I am an Indian national who came to US to do my Masters degree and right now working as a software professional in H1 visa. I have been contributing to 401K and Roth IRAs. If I decide to go back to India after some time, how can I take the money invested in 401K without incurring the penalty? Can I transfer the retirement funds to foreign countries retirement funds/schemes/etc? Similarly I have been contributing to Social Security also. Do I have to forget that money when I go back to India?
When I was browsing the mutual funds available in India, most of the funds have expense ratio more than 2. Is it normal in other countries? Do you know any index fund available in India? Thanks for all the information.
The tax situation in the United States is complicated. On the question of Social Security you should check out the social security website and the IRS website. Type in tax treaty and see if there is something with India.
On the question of avoiding withdrawal penalties if you return to India I believe the news is bad. You would be required to pay the penalty if you take the money out early. On the other hand, you are probably permitted to keep the money in an IRA in the United States (do the rollover from the 401k). When you age you could then start withdrawals without the penalty and the money would grow tax deferred until withdrawal. Alternatively, you could roll to an IRA then convert to a Roth and it would grow tax free.
Hope this gives you some ideas. I am not an expert so make sure and research what I said.
I don't know of any exemption from the 10% penalty if you leave the US. US tax law looks unfavorably on persons -- especially US citizens and green card holders -- who leave the US.
If there is no such exemption, it would seem offhand that you have two alternatives, (i) pay the U.S. tax + 10% penalty in one big lump before you go and move the money tax free to India and invest it there, or (ii) keep the money here after you return to India.
If you keep the money here after you return, you will presumably have to pay the US nonresident alien tax rate of 30% on the distributions. You may also have to pay Indian tax on distributions or even on the year-by-year appreciation. You also need to locate a US custodian which will hang onto the money for you.
In your case, whether it is worthwhile to pay the US tax + 10% penalty (and to keep contributing to those accounts) may depend on what the Indian authorities will do to your IRA distributions if you don't take the money back with you.
You may want to see if the US and India have a tax treaty or a social security treaty which could limit the taxation of your IRA distributions.
As for avoiding high expense ratios, if the Indian tax and securities regulatory authorities tolerate it, you might be able hold ETFs from a country with which India has a tax treaty. I believe that Bylo Selhi, a Canadian poster on these boards, holds US ETFs.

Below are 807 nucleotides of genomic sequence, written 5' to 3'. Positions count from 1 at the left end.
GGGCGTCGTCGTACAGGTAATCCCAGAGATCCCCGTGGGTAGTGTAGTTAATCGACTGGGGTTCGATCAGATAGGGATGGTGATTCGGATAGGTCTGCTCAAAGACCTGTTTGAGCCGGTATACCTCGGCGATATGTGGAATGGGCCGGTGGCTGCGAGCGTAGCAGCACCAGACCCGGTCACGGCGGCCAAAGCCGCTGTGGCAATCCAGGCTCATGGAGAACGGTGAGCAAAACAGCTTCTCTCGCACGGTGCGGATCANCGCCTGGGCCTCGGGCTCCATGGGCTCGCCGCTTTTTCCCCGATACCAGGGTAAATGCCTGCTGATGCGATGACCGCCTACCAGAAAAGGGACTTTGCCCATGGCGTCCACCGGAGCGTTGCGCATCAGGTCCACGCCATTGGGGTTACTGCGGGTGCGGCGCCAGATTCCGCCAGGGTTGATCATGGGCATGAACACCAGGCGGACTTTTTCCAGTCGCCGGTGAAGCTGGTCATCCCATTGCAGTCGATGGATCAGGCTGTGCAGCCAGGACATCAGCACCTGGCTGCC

India and the US do not have a SS treaty yet. (basically because India does not have anything similar to SS for all citizens). From time to time, we hear of these things being worked on. It might still happen in a few years.
As far as 401(K), you probably cannot avoid the 10% penalty if you want to withdraw the money before age 65. If you need the money before that, it is better to wait until you move back to India. If you do not have other US income at that time, you could minimize US income taxes. I believe India and US do have a tax avoidance treaty, so you would not pay Indian income taxes on this distribution.
The best option might be to treat it as retirement money and let it remain here invested in US stocks (in the 401k or an IRA). It is harder to get access to the US stock market from India (though things are changing).
hope that helps
(Long time lurker, first post).
niranjanasu wrote:I have read the Boglehead's Guide to Investing and came to these boards (both) through that book. If I decide to go back to India after some time, how can I take the money invested in 401K without incurring the penalty?
If you are withdrawing modest sums (around $10,000/year) then most of this will be covered under the standard deduction/personal exemption so all you'll pay in taxes is 10%, which is not bad (I'm assuming that the SD and PE will still be applicable).
I was in India briefly earlier this year, and out of curiosity I checked out the index funds, and there are funds with ER of 0.8% or so. Still very expensive but getting better. Not sure of the fund names, but I think I found this in the Economic Times.
But I think a greater issue will be that you will be exposing yourself to single-country risk, if most of your investment are in Indian equities. I think it will be better to leave at least some of your investments in the US where you can buy whatever you want at a low cost.
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